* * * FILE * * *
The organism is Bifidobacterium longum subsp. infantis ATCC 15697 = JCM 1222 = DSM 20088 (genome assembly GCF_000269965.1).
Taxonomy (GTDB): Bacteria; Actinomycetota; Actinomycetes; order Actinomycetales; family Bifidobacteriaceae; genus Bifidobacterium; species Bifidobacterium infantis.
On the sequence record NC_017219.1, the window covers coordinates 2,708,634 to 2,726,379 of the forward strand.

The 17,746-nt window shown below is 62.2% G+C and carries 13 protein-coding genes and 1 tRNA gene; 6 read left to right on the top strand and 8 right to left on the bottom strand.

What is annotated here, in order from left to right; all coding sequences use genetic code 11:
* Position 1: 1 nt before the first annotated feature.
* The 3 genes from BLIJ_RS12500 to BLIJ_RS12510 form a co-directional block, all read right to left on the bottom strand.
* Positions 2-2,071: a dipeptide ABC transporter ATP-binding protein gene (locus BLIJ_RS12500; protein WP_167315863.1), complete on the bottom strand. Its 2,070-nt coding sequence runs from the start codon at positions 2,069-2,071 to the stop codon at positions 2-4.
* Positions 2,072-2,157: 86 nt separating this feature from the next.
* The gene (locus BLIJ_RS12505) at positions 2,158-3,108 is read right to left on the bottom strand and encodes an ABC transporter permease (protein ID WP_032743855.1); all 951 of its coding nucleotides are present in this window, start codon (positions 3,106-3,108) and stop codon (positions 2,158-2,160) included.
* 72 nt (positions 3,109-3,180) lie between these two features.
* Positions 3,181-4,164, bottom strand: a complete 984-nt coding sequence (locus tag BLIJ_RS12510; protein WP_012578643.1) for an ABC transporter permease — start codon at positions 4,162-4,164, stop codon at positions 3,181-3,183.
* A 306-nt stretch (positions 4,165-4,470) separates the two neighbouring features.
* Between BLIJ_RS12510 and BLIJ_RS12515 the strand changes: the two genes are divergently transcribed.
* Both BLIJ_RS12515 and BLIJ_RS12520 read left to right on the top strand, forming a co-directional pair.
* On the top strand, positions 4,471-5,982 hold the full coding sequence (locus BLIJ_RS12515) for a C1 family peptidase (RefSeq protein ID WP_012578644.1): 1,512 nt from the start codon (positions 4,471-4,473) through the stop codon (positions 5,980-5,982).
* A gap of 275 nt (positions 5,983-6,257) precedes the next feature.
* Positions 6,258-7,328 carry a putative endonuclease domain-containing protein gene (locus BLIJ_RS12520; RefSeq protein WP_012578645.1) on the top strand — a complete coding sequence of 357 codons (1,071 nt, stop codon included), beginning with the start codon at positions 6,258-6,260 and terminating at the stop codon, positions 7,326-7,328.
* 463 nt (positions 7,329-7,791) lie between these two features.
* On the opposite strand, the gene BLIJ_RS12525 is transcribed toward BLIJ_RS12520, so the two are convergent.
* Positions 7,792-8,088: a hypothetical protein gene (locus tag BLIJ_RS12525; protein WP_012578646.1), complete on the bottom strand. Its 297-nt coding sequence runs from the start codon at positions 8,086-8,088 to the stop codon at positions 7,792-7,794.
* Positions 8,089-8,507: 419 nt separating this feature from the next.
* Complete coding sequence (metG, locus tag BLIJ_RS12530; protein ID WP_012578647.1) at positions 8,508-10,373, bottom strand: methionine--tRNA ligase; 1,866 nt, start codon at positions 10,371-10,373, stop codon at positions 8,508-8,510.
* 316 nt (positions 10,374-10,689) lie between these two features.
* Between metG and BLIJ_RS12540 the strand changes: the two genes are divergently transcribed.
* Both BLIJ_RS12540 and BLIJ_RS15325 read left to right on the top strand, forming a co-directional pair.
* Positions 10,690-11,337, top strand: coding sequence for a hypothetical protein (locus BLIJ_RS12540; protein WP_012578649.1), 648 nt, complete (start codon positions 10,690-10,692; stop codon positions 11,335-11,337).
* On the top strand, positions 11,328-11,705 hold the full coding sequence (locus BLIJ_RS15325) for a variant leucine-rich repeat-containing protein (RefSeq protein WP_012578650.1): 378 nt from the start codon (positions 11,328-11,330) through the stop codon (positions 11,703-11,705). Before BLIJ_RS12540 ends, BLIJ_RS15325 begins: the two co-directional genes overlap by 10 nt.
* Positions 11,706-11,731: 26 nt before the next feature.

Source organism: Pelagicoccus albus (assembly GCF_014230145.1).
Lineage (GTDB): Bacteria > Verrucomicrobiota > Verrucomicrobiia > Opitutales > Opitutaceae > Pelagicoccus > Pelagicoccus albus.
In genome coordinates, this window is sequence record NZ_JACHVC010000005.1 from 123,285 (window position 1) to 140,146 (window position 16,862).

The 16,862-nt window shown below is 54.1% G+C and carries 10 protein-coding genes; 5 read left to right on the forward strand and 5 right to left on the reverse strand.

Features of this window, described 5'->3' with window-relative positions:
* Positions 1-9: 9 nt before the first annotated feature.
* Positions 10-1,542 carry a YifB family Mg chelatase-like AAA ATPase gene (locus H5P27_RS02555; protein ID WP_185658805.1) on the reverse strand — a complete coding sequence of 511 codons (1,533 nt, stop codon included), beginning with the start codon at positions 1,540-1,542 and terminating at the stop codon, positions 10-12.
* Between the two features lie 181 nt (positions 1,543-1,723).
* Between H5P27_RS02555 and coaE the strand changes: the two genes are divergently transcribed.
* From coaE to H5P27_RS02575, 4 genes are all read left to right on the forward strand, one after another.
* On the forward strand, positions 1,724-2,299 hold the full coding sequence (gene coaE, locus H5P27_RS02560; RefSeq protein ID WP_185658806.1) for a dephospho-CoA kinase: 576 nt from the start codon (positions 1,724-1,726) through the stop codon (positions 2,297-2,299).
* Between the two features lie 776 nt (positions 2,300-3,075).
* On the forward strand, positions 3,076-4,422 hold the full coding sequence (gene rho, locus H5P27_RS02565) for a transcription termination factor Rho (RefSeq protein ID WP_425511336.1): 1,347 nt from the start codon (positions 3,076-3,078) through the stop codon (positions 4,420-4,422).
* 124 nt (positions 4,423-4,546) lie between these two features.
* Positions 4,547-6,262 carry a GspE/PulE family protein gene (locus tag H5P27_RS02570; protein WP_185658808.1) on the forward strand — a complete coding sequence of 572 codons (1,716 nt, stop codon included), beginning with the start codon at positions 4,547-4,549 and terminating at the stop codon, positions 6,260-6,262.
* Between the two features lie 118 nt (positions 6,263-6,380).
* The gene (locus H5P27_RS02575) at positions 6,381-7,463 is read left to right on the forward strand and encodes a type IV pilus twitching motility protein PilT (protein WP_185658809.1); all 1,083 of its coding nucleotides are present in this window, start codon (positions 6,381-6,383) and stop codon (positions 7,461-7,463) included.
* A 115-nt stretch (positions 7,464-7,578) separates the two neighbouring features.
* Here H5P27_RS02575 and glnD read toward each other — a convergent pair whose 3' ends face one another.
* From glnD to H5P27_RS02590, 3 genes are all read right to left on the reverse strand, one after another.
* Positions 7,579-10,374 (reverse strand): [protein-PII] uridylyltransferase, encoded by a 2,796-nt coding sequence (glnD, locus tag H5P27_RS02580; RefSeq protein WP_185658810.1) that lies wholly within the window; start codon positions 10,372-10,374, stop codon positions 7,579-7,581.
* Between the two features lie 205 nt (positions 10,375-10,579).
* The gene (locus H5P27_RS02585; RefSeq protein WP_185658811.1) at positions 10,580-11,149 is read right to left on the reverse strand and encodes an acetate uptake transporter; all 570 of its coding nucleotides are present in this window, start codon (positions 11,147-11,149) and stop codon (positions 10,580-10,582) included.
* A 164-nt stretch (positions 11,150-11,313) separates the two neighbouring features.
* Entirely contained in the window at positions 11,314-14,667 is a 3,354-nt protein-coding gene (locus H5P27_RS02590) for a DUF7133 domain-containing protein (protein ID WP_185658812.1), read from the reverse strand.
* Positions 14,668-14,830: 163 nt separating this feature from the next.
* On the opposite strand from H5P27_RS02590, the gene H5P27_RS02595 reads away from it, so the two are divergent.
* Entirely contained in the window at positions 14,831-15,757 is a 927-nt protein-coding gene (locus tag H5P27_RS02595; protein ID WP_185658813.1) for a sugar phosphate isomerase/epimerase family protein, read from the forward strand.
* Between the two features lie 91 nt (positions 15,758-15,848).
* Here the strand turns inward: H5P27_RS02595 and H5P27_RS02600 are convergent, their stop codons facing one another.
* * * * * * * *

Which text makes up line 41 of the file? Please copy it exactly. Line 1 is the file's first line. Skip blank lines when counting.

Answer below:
* Between the two features lie 776 nt (positions 2,300-3,075).